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January 12, 1970

Rucksack Paralysis and Brachial Neuritis

Author Affiliations

University of Washington Hospital Seattle

JAMA. 1970;211(2):300. doi:10.1001/jama.1970.03170020064019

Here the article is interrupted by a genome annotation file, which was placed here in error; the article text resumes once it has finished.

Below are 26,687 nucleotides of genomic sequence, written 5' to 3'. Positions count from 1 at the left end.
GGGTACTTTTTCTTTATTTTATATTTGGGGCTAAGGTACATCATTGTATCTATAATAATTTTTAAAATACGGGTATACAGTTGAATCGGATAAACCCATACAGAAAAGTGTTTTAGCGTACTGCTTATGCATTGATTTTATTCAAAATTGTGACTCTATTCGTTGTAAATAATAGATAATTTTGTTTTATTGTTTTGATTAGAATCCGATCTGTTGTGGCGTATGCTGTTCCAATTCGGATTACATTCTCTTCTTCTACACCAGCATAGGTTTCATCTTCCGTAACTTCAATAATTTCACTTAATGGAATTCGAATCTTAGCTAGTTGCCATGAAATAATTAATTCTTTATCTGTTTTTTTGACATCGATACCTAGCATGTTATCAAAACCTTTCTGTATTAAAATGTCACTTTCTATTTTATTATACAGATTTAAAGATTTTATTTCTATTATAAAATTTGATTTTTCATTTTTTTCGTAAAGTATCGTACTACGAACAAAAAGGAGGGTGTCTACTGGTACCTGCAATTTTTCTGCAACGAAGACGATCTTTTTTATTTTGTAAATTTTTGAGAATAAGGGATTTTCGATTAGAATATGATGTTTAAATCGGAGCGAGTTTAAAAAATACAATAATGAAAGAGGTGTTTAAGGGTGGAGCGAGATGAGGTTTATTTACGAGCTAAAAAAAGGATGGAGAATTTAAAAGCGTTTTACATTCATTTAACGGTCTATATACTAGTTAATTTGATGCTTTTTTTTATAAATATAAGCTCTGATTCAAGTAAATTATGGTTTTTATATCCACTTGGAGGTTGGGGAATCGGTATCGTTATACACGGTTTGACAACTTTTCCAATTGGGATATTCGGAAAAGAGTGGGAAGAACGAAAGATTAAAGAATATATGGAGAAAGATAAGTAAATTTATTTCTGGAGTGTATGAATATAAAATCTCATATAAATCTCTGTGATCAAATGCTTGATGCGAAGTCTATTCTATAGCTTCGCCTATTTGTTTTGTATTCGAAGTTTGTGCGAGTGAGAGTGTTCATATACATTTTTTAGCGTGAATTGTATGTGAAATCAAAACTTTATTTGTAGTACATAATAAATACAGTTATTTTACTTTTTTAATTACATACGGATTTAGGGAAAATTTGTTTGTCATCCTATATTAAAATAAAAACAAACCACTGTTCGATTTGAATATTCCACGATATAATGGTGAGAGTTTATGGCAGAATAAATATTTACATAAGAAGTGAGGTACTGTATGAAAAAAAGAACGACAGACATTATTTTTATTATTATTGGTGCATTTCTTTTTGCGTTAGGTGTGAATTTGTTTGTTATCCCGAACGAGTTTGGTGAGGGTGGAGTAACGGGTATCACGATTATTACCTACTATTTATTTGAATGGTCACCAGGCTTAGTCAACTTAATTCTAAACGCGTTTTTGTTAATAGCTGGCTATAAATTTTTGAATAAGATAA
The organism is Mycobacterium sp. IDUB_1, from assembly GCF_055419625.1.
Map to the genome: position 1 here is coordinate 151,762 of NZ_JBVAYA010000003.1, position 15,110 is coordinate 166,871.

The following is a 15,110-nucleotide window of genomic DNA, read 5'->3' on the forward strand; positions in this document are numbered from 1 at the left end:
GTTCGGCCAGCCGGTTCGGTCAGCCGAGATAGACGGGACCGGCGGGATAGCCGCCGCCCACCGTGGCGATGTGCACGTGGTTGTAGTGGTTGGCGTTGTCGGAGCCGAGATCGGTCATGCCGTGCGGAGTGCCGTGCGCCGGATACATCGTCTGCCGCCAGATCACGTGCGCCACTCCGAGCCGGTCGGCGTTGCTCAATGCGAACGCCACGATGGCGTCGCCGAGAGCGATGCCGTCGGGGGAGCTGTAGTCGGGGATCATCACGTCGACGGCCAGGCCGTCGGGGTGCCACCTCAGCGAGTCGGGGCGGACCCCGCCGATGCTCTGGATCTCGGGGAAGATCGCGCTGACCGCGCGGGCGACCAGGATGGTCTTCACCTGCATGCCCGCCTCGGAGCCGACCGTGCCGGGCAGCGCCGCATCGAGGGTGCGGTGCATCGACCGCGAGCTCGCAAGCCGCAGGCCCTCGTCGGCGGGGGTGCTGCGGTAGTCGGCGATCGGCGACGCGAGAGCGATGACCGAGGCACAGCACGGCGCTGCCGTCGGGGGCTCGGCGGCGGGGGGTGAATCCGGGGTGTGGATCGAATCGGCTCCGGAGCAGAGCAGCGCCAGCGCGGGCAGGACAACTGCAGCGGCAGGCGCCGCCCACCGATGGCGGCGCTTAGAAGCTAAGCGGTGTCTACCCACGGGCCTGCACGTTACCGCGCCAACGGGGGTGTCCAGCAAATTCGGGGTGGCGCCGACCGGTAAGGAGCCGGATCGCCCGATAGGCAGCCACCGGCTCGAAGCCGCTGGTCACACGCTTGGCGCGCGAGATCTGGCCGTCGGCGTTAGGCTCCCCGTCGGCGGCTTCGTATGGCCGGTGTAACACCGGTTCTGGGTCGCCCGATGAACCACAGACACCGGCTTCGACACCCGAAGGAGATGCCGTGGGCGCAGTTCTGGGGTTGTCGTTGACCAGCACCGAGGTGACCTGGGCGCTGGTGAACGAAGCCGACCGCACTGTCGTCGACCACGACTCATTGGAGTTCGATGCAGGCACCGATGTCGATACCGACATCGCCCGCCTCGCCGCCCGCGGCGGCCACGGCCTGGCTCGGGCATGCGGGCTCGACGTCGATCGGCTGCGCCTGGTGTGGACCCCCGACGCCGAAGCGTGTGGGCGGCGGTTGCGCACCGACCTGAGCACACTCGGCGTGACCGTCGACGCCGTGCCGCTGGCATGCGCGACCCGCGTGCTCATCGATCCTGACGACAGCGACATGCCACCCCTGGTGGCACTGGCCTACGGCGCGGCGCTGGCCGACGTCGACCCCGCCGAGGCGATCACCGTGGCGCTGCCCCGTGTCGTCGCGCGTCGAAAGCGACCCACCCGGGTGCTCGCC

To the Editor:—  Two types of acute upper extremity weakness—rucksack paralysis and brachial neuritis—are often seen in military personnel. In a recent article (JAMA208:2447, 1969) Daube presented an excellent description of the former and pointed out that the diagnosis of pack paralysis can be made when a history of sustained compression of the brachial plexus can be obtained from a patient with shoulder weakness. However, differentiating between pack paralysis and brachial neuritis is often difficult, especially when weakness develops after intermittent pack bearing and recent inoculations. Unfortunately for the diagnostician, this is a situation frequently encountered during basic training and field activity.Pack paralysis, as Dr. Daube has pointed out, is produced by sustained compression of the upper portion of the trunk of the brachial plexus. However, our recent studies of shoulder neuritis have shown that this disease produces dysfunction of distal portions of peripheral nerves innervating the